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Hospital Restrictions Bar Chaplains from Ministering Bedside

At a time when patients and staff are desperate for hope, many spiritual leaders must offer their solace from a distance.
Hospital Restrictions Bar Chaplains from Ministering Bedside

As medical facilities restrict visitors and ration protective gear amid the coronavirus pandemic, more hospital chaplains have been forced to do their job at a distance, while ministering to an onslaught of weary patients, families, and health care staff.

“Due to supply shortages of masks, this means that isolation rooms may involve phone calls, notes, letters, a wave through the door rather than (a chaplain being) inside the room,” said Heidi Greider, manager of spiritual care at Seattle Children’s Hospital.

Though individual institutions ultimately determine their own policies, guidelines from the Centers for Disease Control and Prevention play a factor. CDC guidance issued in February urged facilities to limit visitors, and as the outbreak has worsened, hospitals with COVID-19 patients have continued to tighten restrictions, including on chaplains.

Tim Kinnersley, lead chaplain at Northside Hospital Cherokee in Canton, Georgia, just got word this week that his hospital put a hold on all in-person chaplain visits to reduce the number of potential carriers coming in and out of the facility.

His case is not an anomaly. Another chaplain recalled how over two weeks her hospital went from allowing any guests to only permitting visits in end-of-life situations. In some cases, even medical staff are limited to one or two per room when the patient is known to be infected.

As the pandemic spread, CT heard reports of chaplains losing access to facilities—hospitals, hospices, nursing homes, and prisons—across the country, including in New York, Massachusetts, Illinois, Florida, Texas, and Kansas.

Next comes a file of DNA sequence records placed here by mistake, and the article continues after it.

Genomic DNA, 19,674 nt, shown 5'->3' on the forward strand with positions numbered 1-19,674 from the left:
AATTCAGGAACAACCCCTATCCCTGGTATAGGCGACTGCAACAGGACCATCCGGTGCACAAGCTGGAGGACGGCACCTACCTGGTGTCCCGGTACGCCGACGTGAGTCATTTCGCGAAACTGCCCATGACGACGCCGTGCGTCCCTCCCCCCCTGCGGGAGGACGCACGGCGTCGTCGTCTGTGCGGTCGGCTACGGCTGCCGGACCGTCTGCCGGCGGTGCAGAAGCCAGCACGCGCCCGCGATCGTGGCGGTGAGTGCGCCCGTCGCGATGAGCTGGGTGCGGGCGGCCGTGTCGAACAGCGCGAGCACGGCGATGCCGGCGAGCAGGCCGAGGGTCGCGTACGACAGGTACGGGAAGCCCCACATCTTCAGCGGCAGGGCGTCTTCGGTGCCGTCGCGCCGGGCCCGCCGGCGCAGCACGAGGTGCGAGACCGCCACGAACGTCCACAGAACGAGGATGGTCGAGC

COVID-19 represents an unprecedented burden on the health care system and patients themselves, often isolated from family members and left wondering about their fate as researchers try to better understand the new disease.

“My chaplains know that a big part of their calling in this time is to be present and encourage everyone they encounter,” said Greider in Seattle, an early epicenter for coronavirus in the US. “Their calm demeanor, smiles, and even laughter are needed in this time.” Whether or not they are allowed to minister bedside, chaplains are in demand more than ever.

Chaplains are used to fast-paced, high-stress environments in trauma bays and emergency rooms, and some chaplaincy programs even use mock pandemic scenarios as practice. From the start of the COVID-19 outbreak in the United States, chaplains have sat on task forces assembled to address the virus.

“Chaplains are trained health care professionals,” Brent Bond, senior director of chaplaincy for the North American Mission Board (NAMB), told CT on Friday. “Many have gone through extensive training to be prepared for situations like this.”

Staying bedside

In some health networks, chaplains are considered essential members of the care team and encouraged to keep interacting face to face (or mask to mask). Chaplains are enlisted to meet with patients all the way from admissions rooms to emergency rooms and surgery wards.

But under the current restrictions on guests, most chaplains will have to wait for explicit invitations to enter a hospital room, if they are allowed in at all, rather than making the rounds and visiting room by room.

Like other health care workers, chaplains wear extra protective gear, including masks and gloves, even to visit non-COVID-19 patients, in order to reduce the risk of exposure. Chaplains seeing infected patients in-person need to take extra sanitizing precautions and keep their visits short.

Because patients are restricted from seeing family and friends, the chaplains who are able and willing to visit are playing an even more crucial role providing comfort and company.

“The fact that the chaplain is there to listen and to attend to the patients is actually something we’re seeing that’s invaluable to the holistic care of the patients,” said Doug Carver, a retired Army chaplain and executive director for chaplaincy for NAMB, where he helps lead more than 3,700 Southern Baptist chaplains.

With 728 deaths in the US as of Wednesday, and more patients being put on life support, the worst-case fear for many hospitalized due to the virus is that they would end up dying alone there.

“For end-of-life situations, the chaplains in many of these institutions are still allowed to provide that ‘ministry of presence’ at the time of death or transition,” said Bond. “I think that is continuing in most of the hospitals.”